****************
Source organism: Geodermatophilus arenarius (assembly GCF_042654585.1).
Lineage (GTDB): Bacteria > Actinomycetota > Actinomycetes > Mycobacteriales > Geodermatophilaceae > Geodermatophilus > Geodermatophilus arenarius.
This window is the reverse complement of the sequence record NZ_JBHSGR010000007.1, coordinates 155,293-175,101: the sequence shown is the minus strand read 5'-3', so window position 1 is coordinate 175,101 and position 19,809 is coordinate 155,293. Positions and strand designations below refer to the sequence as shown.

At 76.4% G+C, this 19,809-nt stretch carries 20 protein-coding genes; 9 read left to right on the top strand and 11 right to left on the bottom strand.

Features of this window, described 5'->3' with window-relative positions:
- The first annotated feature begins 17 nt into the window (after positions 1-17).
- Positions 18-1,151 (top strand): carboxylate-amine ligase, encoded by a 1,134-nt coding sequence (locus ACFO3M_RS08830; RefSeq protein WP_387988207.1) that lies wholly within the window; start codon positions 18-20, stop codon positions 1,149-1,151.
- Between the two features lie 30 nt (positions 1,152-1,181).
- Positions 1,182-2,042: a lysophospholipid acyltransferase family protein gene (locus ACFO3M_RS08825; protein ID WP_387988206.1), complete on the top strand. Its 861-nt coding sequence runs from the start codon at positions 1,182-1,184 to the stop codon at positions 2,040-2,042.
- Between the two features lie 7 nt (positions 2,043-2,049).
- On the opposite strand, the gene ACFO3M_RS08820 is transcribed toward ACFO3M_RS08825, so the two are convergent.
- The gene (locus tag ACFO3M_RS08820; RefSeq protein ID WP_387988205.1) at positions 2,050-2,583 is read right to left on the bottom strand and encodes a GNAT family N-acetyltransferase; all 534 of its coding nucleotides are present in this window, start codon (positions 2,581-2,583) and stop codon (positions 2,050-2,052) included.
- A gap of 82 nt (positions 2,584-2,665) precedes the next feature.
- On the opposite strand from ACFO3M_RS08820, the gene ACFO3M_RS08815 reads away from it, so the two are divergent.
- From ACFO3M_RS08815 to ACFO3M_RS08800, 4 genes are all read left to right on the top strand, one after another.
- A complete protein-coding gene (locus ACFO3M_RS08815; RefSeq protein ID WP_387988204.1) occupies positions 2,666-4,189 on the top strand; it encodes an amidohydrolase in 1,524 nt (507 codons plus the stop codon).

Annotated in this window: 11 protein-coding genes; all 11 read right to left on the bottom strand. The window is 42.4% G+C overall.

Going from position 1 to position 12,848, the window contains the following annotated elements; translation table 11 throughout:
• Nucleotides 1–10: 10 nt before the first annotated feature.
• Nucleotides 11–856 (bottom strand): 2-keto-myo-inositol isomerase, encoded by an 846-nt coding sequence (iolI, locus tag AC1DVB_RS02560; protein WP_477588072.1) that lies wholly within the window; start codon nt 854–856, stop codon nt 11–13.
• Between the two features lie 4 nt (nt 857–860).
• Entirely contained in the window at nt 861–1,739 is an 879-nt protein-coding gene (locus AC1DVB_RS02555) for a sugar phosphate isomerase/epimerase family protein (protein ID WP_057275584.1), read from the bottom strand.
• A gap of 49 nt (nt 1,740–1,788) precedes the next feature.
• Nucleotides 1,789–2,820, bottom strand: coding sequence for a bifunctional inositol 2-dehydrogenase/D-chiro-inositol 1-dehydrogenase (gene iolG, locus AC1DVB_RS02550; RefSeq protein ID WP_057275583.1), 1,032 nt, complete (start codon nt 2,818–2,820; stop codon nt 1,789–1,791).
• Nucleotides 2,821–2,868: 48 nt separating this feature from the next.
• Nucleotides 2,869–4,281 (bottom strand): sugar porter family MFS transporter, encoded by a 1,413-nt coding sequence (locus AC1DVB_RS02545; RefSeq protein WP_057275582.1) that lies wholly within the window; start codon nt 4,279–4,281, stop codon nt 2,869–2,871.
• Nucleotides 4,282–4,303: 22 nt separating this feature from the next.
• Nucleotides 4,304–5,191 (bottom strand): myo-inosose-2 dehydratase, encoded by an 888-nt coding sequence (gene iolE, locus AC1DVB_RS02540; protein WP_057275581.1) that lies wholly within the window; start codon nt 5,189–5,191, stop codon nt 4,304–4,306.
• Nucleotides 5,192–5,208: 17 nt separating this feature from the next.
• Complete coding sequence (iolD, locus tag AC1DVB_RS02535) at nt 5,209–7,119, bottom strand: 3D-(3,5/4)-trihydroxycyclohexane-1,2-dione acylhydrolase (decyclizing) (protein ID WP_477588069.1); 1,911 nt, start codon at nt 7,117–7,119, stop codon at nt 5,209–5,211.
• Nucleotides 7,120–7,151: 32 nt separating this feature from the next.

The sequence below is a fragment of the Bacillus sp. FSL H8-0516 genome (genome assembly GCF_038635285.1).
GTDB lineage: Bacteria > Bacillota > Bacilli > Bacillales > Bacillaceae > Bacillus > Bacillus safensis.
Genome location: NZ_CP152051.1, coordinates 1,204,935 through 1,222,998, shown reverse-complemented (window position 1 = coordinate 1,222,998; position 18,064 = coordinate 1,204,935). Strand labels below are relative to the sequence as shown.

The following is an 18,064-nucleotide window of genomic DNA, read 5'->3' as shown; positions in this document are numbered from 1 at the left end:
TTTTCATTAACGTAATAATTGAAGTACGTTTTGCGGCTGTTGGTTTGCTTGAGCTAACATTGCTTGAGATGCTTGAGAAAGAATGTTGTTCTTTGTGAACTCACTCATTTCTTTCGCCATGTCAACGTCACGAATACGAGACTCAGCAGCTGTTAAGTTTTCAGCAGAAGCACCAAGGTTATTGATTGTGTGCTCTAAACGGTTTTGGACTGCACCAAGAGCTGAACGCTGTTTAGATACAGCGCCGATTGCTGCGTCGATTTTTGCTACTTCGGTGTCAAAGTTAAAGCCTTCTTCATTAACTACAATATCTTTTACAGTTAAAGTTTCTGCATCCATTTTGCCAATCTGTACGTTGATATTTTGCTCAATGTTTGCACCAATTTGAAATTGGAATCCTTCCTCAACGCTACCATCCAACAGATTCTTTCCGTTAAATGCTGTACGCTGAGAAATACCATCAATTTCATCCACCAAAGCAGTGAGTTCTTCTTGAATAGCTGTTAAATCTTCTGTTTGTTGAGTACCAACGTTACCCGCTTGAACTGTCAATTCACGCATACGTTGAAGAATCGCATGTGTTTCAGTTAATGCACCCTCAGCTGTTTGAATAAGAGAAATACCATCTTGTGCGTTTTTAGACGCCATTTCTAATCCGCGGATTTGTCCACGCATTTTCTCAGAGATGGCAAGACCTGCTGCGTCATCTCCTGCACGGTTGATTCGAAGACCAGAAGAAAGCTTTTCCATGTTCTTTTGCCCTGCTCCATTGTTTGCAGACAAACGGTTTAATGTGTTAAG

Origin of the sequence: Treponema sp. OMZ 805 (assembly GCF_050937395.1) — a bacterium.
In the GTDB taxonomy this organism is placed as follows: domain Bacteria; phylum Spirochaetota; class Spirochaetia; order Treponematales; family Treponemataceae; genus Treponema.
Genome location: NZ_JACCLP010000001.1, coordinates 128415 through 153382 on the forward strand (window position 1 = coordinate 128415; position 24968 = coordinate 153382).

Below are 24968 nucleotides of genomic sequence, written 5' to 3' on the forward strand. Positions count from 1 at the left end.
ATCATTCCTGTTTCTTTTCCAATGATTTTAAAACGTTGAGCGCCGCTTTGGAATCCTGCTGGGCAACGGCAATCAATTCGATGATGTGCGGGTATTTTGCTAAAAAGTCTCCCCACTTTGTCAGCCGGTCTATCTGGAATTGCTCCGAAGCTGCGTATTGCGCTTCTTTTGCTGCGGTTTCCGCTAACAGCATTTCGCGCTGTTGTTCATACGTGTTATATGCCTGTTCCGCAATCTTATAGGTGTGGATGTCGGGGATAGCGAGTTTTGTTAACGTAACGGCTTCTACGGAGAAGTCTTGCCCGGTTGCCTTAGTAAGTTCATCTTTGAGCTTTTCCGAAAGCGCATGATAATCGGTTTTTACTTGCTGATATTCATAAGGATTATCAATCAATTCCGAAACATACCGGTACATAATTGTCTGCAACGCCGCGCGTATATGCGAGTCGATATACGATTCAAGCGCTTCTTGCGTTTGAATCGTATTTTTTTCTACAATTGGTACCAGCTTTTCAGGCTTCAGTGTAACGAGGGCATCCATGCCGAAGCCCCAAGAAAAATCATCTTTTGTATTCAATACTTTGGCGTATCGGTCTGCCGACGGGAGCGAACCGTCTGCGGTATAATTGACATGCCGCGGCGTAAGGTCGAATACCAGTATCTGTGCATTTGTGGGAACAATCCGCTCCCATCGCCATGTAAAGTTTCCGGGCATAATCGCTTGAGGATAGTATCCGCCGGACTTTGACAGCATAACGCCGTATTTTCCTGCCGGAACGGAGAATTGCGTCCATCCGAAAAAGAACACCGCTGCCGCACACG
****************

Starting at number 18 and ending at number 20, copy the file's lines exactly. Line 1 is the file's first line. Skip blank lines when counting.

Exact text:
Going from position 1 to position 12,848, the window contains the following annotated elements; translation table 11 throughout:
• Nucleotides 1–10: 10 nt before the first annotated feature.
• Nucleotides 11–856 (bottom strand): 2-keto-myo-inositol isomerase, encoded by an 846-nt coding sequence (iolI, locus tag AC1DVB_RS02560; protein WP_477588072.1) that lies wholly within the window; start codon nt 854–856, stop codon nt 11–13.